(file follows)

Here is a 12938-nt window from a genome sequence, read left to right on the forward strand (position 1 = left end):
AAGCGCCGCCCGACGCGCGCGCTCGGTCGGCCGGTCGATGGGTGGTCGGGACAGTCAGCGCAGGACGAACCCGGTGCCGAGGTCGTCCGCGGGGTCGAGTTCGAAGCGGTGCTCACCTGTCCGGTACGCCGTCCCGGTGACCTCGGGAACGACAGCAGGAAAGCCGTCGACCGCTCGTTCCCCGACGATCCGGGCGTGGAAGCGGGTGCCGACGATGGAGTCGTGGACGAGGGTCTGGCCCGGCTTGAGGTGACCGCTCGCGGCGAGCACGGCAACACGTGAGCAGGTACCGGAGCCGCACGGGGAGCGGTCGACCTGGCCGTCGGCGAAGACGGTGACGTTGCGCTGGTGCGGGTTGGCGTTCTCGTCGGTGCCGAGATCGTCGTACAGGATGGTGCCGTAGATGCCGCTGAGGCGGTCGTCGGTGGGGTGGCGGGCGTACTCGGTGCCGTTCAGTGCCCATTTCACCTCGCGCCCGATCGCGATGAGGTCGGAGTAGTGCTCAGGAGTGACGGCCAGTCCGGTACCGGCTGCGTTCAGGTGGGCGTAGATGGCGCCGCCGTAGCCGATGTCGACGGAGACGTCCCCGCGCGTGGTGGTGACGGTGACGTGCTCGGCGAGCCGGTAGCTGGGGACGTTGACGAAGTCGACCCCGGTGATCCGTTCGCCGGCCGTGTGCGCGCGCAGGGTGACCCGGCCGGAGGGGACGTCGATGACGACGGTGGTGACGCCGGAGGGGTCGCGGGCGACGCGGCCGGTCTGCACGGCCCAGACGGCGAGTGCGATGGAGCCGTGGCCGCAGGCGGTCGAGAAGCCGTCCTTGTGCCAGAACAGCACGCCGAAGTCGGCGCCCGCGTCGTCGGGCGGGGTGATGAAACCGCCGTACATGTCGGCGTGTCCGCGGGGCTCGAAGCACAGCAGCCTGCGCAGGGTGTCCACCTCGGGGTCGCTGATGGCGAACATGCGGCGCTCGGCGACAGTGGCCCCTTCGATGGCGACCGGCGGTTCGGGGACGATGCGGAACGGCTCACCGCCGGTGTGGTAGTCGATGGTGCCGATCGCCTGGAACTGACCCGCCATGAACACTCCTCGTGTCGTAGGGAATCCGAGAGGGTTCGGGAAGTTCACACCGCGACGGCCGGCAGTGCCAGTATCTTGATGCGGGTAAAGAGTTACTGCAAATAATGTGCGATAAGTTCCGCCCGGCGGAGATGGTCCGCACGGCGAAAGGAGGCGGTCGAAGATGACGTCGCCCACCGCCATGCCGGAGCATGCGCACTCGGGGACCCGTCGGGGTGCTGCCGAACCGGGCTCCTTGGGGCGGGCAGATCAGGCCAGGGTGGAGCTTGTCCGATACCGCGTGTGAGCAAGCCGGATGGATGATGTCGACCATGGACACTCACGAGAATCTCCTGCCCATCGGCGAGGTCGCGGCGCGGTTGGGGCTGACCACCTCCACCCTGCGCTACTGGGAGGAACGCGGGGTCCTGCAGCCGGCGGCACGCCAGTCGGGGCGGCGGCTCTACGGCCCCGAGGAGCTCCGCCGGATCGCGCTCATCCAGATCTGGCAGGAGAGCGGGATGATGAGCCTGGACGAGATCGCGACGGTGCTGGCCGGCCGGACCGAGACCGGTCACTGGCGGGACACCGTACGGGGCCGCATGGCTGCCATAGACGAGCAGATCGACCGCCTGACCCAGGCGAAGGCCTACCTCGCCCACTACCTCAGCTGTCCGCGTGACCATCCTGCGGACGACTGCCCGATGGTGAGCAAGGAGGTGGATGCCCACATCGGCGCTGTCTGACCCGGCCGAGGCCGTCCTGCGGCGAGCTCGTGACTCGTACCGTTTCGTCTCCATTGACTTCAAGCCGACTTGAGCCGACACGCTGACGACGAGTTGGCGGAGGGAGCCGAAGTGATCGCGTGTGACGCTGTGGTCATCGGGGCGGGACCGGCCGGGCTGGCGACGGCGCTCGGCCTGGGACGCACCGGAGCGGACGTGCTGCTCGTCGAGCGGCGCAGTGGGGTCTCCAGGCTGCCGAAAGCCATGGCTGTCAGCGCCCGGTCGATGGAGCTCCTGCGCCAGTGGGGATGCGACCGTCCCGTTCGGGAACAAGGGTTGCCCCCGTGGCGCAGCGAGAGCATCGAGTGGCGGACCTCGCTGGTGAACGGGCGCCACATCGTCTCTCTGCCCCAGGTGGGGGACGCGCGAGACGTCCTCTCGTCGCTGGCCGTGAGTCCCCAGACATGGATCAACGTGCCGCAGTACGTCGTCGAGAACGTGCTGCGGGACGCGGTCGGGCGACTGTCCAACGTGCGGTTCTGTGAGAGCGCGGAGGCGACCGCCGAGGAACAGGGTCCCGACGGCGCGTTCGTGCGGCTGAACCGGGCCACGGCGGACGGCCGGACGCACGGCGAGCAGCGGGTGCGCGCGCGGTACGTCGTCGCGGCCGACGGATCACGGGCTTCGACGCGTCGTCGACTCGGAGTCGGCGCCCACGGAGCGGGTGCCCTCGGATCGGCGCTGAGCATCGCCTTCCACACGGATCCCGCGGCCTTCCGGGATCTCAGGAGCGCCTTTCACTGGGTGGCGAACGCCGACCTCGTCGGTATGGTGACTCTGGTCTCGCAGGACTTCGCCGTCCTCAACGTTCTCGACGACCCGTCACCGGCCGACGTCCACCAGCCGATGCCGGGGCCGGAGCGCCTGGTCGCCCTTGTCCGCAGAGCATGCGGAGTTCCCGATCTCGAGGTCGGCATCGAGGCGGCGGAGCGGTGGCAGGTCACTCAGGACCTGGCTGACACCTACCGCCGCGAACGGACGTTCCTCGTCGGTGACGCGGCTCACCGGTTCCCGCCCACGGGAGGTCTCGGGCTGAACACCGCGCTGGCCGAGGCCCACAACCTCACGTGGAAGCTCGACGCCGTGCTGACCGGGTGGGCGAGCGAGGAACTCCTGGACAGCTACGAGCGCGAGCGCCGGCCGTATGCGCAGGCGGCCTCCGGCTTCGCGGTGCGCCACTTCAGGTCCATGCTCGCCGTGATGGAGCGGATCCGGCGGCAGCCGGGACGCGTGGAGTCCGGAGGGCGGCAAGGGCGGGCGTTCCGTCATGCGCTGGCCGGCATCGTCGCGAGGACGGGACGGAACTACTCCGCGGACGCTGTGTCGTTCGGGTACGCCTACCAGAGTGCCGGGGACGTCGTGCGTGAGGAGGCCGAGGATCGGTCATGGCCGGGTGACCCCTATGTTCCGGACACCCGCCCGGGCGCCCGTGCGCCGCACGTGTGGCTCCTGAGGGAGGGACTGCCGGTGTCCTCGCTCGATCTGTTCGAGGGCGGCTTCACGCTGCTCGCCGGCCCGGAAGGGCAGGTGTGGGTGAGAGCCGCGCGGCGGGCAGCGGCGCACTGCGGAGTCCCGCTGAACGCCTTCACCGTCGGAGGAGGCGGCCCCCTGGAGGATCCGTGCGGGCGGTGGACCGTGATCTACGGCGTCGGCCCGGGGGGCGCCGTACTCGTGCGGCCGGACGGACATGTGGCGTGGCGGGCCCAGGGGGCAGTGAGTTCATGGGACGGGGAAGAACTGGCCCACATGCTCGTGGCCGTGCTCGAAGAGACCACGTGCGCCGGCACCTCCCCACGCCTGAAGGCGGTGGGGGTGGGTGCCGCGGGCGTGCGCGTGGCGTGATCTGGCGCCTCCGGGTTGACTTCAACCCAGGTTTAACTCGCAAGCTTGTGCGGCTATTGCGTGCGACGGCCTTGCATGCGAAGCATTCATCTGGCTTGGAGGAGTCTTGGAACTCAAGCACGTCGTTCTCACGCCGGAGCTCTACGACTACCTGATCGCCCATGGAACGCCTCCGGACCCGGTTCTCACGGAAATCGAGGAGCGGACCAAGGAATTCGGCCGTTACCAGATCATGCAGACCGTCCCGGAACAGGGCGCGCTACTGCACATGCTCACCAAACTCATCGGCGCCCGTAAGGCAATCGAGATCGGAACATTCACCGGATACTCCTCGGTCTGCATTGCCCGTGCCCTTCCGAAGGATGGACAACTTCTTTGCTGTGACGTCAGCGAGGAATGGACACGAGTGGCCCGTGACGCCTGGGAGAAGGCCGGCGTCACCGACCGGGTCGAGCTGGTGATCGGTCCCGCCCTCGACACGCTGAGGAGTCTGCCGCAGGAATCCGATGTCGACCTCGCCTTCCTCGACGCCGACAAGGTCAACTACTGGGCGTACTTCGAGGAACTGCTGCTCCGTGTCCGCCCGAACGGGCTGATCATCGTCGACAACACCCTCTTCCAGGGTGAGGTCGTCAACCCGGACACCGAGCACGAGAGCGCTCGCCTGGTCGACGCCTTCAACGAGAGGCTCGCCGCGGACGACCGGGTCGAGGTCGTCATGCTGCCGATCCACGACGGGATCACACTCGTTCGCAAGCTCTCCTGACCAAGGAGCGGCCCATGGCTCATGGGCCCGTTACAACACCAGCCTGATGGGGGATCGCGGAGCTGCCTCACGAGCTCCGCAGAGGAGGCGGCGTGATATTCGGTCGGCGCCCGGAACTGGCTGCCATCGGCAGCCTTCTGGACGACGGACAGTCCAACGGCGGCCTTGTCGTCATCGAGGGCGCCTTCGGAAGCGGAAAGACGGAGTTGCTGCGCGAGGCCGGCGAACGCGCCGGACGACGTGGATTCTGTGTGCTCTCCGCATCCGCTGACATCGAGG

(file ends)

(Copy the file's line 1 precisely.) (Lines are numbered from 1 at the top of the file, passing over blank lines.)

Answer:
Here is a 12938-nt window from a genome sequence, read left to right on the forward strand (position 1 = left end):